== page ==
New methodology to improve the drug response of breast and colon cancer with nanomedicine

New methodology to improve the drug response of breast and colon cancer with nanomedicine

Researchers from the Drug Delivery and Targeting group of the CIBBIM-Nanomedicine at Vall d’Hebron Institute of Research (VIHR), have evidenced that targeted nanomedicines improve treatment sensitivity of breast and colon cancer stem cells. To be able to study the efficacy of the nanomedicines, researchers have developed a novel fluorescent model that allowed them to visualize these cells and deliver the treatment. The landmark has been published as featured article of the November issue of Nanomedicine: NBM journal.

Cancer stem cells are a minor cell subpopulation within the tumor cells that retain the capacity of survival in any part of the body. They are very aggressive, do not respond to the vast majority of conventional cancer treatments and are the responsible of the metastasis because they have a great capacity to migrate, to invade and to restrain the mechanisms of cell death.

One of the main difficulties of researchers is to combat these cells, because it is very difficult to distinguish them. The principal investigator of the study, Dr. Simó Schwartz Jr., explains that they have genetically modified these cells in order to emit a light that differentiate them from the rest. “With the new fluorescent system, we can easily isolate and study cancer stem cells, so we can identify new biomarkers and to prove and improve therapies”, he says.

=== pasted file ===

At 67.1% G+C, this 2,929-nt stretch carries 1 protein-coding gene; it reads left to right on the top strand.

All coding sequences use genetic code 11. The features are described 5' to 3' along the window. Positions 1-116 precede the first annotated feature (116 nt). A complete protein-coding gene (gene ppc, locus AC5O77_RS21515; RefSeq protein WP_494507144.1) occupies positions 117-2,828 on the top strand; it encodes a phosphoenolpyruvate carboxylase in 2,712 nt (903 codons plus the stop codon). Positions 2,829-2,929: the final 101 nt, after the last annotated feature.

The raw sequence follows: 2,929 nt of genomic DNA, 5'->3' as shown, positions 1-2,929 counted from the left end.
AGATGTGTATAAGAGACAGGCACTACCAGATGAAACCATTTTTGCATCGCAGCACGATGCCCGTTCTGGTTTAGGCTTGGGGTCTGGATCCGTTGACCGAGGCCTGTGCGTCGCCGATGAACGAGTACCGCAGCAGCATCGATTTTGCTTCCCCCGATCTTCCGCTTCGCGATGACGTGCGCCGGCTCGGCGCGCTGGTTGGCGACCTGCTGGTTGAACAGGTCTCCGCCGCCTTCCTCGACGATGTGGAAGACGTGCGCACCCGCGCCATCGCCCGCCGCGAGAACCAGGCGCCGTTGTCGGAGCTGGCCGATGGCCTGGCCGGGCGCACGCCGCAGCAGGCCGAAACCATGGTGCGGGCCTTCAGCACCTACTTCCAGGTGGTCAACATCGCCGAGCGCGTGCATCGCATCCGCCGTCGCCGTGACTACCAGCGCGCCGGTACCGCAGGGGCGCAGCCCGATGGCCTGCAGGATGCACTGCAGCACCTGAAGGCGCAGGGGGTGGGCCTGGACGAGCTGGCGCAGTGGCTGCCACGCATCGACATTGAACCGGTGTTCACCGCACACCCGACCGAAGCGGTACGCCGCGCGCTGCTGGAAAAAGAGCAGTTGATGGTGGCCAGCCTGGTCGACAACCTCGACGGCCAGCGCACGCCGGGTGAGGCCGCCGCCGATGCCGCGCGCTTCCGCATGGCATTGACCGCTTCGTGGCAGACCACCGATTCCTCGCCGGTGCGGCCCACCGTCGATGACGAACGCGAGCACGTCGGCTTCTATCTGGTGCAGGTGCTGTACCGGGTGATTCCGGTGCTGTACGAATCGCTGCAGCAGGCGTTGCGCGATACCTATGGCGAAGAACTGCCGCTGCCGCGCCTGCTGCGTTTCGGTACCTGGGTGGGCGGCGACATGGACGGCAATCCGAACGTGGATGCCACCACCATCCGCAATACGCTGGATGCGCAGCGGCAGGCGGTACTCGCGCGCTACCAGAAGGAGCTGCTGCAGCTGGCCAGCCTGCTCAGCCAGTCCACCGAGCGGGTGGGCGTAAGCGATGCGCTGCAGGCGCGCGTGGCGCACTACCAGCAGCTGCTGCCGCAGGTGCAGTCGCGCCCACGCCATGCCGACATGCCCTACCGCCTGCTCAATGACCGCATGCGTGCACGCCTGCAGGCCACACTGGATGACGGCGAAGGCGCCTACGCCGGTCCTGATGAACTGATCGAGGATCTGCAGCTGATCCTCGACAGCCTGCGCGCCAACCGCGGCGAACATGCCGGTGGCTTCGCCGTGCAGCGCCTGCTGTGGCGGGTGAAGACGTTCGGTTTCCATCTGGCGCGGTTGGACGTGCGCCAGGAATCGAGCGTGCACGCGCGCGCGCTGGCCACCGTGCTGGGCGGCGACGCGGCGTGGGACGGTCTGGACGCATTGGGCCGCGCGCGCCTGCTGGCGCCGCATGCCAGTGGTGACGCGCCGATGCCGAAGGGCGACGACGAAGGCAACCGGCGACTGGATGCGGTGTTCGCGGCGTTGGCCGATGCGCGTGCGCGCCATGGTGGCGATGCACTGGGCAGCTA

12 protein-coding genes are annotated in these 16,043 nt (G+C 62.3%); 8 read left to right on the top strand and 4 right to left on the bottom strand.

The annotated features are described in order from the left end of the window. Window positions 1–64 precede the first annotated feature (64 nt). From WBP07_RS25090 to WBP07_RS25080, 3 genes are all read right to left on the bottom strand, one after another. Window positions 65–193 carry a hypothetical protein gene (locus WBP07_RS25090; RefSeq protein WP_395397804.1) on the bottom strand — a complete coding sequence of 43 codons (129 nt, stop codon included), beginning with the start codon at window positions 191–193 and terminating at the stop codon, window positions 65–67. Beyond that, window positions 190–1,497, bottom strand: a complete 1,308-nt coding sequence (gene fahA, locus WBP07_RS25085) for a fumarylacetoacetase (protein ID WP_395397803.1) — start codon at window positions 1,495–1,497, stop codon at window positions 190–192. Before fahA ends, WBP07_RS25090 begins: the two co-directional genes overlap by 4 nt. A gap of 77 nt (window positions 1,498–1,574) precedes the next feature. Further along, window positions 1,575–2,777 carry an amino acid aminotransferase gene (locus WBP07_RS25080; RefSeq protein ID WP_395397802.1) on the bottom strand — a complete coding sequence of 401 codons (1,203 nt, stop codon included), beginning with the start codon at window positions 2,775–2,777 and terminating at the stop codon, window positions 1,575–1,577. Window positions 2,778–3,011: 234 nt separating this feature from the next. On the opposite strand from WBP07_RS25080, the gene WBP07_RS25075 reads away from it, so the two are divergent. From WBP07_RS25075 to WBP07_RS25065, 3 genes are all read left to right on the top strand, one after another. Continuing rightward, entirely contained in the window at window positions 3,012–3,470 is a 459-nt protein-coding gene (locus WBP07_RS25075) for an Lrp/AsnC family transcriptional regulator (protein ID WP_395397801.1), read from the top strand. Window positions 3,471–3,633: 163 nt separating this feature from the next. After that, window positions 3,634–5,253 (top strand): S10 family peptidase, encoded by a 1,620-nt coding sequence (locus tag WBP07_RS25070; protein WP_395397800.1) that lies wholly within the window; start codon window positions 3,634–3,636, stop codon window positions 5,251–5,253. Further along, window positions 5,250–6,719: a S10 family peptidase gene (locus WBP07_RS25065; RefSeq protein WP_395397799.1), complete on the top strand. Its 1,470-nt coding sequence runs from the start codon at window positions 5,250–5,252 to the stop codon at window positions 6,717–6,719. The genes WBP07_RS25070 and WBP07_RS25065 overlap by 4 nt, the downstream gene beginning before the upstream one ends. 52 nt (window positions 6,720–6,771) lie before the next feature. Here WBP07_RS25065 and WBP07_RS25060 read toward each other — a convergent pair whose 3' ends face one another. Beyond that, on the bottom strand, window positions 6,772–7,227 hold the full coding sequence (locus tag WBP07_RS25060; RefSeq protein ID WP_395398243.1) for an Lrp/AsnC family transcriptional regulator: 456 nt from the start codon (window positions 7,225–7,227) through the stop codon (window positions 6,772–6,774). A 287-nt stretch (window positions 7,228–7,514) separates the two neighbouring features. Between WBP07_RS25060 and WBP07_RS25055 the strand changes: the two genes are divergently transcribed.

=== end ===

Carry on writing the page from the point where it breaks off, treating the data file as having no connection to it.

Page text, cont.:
Dr. Schwartz Jr’s group is specialized in the use of nanotechnology to improve the treatment and diagnosis of cancer. Nanotechnology enables the drug transportation, in nanoconjugates, to the specific receptors of the cells. Therefore, the treatment is more effective, because it arrives with a major concentration, and less toxic because it is directly delivered into the malignant cells.

After identifying the cancer stem cells, VHIR researchers, in collaboration with researchers from the University of Lisboa, tested in vitro the efficacy of the nanomedicines in two cancer models. They chose colon and breast cancer because they are currently working with these lines in the lab and they know the specific receptors of these stem cells.

“We have demonstrated that if we administer the conventional therapies against breast and colon cancer as nanoconjugates, the treatment is more effective and we can eliminate those cancer stem cells which are resistant to chemotherapy”, explains Dr. Schwartz Jr. His next challenge will be to demonstrate the efficacy of these nanomedicines in in vivo models, using the same system of fluorescence.

The new methodology is also able to identify those cancer stem cells that can be derived to normal cancer cells and vice versa. This is one of the main problems of the scientific community, because the mechanisms involved in this process of reconversion are yet unknown.  Now, Dr. Schwartz hopes that with the new fluorescence system they will be able to study this process and to design specific therapies to block it.